Landowners Create Legacy Of Open Land Across The West
November 2, 2015
Montana’s Hart Ranch is 3,500 acres of hilly grasslands not far from the Canadian border. It lies squarely in Greater sage-grouse country, along the bird’s longest-known travel corridor: a 150-mile route between Saskatchewan and the Missouri River.
Thanks to a remarkable public-private partnership, this section of the grouse’s habitat will remain intact for generations to come. Nearly 2,500 acres of Hart Ranch are now protected from development under a conservation easement brokered by the Natural Resources Conservation Service. The arrangement, which still permits the grazing of livestock, is a key component of a 32,249-acre network of easements that protect habitat along the grouse’s travel route.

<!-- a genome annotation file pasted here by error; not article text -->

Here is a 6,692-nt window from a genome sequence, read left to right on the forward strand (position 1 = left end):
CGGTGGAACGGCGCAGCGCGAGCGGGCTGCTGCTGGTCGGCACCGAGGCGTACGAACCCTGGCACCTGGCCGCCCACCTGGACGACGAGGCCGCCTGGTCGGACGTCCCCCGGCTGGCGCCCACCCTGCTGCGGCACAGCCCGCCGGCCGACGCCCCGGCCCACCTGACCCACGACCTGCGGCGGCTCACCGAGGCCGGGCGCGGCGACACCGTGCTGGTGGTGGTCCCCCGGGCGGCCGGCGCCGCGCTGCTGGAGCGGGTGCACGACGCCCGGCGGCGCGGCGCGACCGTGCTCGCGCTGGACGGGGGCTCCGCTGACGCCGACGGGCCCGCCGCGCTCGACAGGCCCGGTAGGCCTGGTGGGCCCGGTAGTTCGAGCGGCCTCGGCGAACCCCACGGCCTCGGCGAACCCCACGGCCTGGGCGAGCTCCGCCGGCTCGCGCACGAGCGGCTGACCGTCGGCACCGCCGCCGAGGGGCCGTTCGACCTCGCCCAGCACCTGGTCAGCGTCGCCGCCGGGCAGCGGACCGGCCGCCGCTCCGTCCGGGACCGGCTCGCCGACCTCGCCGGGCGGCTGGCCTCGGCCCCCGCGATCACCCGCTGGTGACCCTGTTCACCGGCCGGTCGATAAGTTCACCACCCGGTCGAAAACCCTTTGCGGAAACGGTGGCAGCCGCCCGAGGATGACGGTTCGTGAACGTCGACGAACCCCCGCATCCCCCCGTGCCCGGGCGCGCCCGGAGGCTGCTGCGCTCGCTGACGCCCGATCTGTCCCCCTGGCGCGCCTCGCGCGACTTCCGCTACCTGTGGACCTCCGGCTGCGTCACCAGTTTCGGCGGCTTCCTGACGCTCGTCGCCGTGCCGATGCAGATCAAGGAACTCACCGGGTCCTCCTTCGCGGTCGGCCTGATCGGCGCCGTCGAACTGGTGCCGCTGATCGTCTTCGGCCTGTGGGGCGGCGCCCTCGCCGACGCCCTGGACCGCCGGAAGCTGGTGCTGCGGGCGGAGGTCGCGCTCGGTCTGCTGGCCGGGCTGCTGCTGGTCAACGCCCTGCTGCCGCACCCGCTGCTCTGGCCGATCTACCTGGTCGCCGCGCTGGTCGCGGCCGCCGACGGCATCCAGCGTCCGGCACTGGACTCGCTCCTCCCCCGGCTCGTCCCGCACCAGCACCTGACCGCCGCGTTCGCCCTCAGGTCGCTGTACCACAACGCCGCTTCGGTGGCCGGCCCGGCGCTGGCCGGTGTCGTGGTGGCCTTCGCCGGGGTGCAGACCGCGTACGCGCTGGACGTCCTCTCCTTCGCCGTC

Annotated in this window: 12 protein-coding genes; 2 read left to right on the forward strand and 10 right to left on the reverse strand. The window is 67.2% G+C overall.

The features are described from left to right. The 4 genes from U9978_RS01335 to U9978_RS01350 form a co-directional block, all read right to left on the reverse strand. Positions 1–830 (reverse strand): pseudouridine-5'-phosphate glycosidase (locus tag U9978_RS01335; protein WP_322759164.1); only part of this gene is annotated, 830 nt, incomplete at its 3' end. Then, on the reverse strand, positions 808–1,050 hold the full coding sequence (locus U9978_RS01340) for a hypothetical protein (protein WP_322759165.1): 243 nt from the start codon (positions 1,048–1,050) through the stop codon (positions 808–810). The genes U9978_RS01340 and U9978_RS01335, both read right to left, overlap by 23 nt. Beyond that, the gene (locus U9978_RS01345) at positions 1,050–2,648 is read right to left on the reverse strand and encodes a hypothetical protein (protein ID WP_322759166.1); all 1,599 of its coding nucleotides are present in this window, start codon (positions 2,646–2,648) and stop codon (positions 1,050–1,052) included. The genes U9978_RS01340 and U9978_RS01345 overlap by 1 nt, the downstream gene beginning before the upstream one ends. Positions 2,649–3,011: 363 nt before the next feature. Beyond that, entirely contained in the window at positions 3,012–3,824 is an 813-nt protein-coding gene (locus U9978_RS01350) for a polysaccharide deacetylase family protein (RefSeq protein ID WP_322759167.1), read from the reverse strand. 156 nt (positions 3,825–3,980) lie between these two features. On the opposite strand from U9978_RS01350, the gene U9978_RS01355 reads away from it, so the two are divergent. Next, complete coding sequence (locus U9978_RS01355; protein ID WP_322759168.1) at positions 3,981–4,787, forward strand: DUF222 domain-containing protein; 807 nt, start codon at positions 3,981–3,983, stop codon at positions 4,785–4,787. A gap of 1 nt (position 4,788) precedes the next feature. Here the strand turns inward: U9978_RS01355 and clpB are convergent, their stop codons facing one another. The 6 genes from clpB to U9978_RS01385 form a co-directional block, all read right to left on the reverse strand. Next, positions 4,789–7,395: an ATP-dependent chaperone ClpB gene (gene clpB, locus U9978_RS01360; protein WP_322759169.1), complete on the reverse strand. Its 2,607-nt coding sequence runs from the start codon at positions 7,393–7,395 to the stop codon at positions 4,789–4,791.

Hart Ranch reflects a monumental effort to conserve sagebrush habitat and the rapidly declining Greater Sage-Grouse. The easements are part of NRCS’s Sage Grouse Initiative—a case study in how to reach out and work effectively with private landowners. Western ranchers, with the help of NRCS, state wildlife agencies, and groups such as The Conservation Fund, are central to this important conservation effort.
Since 2010, more than 1,100 ranchers have enrolled in SGI programs, conserving more than 4.4 million acres of sage grouse habitat across 11 states. The venture is poised to have an even greater impact in coming years: Agriculture Secretary Tom Vilsack recently unveiled a plan to invest an additional $211 million in SGI’s conservation efforts through 2018.
The Sage Grouse Initiative is a partnership-based, science-driven effort that uses voluntary incentives to proactively conserve America’s western rangelands, wildlife, and rural way of life. This initiative is part of Working Lands For Wildlife, which is led by USDA’s Natural Resources Conservation Service.